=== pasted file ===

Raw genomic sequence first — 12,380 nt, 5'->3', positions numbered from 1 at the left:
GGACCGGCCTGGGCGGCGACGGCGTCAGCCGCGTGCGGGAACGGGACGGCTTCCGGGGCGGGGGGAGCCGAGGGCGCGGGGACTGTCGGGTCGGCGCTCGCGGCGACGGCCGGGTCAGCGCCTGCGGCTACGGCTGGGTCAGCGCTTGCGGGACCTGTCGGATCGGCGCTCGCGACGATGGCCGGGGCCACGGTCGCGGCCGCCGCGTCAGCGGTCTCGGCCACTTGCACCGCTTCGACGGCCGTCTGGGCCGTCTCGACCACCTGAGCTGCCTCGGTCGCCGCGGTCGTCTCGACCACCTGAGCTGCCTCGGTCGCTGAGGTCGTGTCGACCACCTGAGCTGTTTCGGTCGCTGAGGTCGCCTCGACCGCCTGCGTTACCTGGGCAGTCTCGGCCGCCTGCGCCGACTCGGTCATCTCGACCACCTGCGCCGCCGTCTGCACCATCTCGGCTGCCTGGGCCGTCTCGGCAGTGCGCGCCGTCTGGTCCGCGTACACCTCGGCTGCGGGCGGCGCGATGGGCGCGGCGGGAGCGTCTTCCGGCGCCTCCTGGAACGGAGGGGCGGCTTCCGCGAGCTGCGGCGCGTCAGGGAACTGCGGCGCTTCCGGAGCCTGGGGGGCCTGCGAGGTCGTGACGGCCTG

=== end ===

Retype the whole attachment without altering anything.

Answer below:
Raw genomic sequence first — 12,380 nt, 5'->3', positions numbered from 1 at the left:
GGACCGGCCTGGGCGGCGACGGCGTCAGCCGCGTGCGGGAACGGGACGGCTTCCGGGGCGGGGGGAGCCGAGGGCGCGGGGACTGTCGGGTCGGCGCTCGCGGCGACGGCCGGGTCAGCGCCTGCGGCTACGGCTGGGTCAGCGCTTGCGGGACCTGTCGGATCGGCGCTCGCGACGATGGCCGGGGCCACGGTCGCGGCCGCCGCGTCAGCGGTCTCGGCCACTTGCACCGCTTCGACGGCCGTCTGGGCCGTCTCGACCACCTGAGCTGCCTCGGTCGCCGCGGTCGTCTCGACCACCTGAGCTGCCTCGGTCGCTGAGGTCGTGTCGACCACCTGAGCTGTTTCGGTCGCTGAGGTCGCCTCGACCGCCTGCGTTACCTGGGCAGTCTCGGCCGCCTGCGCCGACTCGGTCATCTCGACCACCTGCGCCGCCGTCTGCACCATCTCGGCTGCCTGGGCCGTCTCGGCAGTGCGCGCCGTCTGGTCCGCGTACACCTCGGCTGCGGGCGGCGCGATGGGCGCGGCGGGAGCGTCTTCCGGCGCCTCCTGGAACGGAGGGGCGGCTTCCGCGAGCTGCGGCGCGTCAGGGAACTGCGGCGCTTCCGGAGCCTGGGGGGCCTGCGAGGTCGTGACGGCCTG